Trump administration officials have considered finding a way to allow law enforcement access to census information, a move that would go against strict federal laws, according to the Washington Post. This information emerged via documents from one of many lawsuits challenging the administration’s decision to add a citizenship question to the 2020 census survey.
From the Post:
The subject came up after a Democratic lawmaker asked whether responses to the survey could ever be shared with law enforcement agencies, something that has been strictly illegal according to federal law governing the census.
After Rep. Jimmy Gomez (D-Ca) asked whether the Justice Department agreed with a 2010 memo it had issued saying the Patriot Act could not override the confidentiality of the Census, department officials discussed how to answer the question in a way that left the answer open.
In a June 12 email, Justice Department attorney Ben Aguinaga suggested to acting assistant attorney general John Gore that they not say “too much” in response to Gomez’s question, in case the issue were to “come up later for renewed debate.”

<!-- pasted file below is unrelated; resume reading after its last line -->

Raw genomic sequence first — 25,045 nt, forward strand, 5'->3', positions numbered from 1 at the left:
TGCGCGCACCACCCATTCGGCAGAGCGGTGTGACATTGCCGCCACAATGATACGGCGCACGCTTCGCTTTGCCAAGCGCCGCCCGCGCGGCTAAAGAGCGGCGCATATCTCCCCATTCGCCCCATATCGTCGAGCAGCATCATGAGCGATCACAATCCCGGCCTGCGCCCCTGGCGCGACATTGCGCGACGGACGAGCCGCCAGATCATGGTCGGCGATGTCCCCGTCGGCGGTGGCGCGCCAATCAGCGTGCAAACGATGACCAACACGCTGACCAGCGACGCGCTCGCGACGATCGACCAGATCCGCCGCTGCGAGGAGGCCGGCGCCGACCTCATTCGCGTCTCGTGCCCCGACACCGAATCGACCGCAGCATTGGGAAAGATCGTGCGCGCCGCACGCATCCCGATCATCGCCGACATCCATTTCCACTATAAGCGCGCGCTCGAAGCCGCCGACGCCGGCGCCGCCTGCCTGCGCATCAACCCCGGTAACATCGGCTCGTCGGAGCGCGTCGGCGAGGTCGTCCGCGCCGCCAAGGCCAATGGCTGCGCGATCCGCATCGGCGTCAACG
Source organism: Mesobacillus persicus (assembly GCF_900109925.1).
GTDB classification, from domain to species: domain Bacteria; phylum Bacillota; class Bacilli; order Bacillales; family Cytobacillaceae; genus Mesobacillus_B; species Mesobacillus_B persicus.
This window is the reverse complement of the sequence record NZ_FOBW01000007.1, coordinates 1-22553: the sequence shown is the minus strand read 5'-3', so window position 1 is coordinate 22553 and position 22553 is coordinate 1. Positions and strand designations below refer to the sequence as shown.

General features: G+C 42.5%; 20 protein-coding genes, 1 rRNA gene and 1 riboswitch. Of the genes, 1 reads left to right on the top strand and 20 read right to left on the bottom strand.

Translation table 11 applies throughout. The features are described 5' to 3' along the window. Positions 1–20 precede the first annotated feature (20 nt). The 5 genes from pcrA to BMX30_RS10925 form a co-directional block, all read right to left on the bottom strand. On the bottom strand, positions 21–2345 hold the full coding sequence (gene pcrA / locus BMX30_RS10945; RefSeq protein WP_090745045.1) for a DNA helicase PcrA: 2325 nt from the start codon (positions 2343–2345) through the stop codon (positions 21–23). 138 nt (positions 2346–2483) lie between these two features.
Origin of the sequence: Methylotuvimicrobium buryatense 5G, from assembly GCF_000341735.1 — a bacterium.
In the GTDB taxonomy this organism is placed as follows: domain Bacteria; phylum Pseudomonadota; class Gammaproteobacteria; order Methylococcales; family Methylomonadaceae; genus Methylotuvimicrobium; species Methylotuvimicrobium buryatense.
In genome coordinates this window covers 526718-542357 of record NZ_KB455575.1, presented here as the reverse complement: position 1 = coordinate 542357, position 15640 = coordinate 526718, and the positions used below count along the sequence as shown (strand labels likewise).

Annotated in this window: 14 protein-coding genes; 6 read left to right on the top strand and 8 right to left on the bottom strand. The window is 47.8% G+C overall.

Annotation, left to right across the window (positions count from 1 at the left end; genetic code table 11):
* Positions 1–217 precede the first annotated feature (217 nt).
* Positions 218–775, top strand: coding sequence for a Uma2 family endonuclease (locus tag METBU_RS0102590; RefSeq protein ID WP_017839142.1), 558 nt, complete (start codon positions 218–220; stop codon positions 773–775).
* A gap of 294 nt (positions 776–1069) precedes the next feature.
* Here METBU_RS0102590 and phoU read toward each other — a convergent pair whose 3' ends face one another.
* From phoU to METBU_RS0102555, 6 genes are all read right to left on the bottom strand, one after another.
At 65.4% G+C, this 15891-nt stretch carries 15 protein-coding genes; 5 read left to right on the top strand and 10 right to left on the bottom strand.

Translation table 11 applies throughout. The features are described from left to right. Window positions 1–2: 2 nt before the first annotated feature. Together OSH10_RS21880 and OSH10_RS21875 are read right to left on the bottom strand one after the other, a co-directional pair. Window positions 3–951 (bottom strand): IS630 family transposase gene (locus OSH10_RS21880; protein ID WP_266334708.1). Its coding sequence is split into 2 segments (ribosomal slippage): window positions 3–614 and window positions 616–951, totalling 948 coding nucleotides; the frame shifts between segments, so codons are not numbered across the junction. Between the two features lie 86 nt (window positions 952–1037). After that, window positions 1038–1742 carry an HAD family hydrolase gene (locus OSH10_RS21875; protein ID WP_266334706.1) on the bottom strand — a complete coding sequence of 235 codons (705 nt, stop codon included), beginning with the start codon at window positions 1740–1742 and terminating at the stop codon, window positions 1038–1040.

Most experts agree that the census would not work without confidentiality. The Census Act actually requires the information stay within the Commerce Department and out of the hands of other government agencies. A violation of that rule can lead to five years in federal prison and fines of $250,000.
The citizenship question proposed by the Trump administration could undermine the accuracy of the census, especially among immigrant groups.
“It could reinforce fears about how this adminsitration could use census responses,” Terri Ann Lowenthal, a former Congress official who worked with the House census oversight subcommittee, told the Post. According to Lowenthal, Gomez’ question “should have been an easy opportunity for the Justice Department to reaffirm that there is an ironclad wall around personal census responses.”
“The Census Act makes it absolutely clear that individual census responses cannot leave the Commerce Department,” Tom Wolf, a lawyer involved in the cases brought against the administration for their proposed census changes, told the Post. “The Department of Justice has absolutely no say in whether the census data can be shared; (it) has to follow federal statutes just like everyone else.”
According to Wolf, any such change in census protocol would have to come from Congress.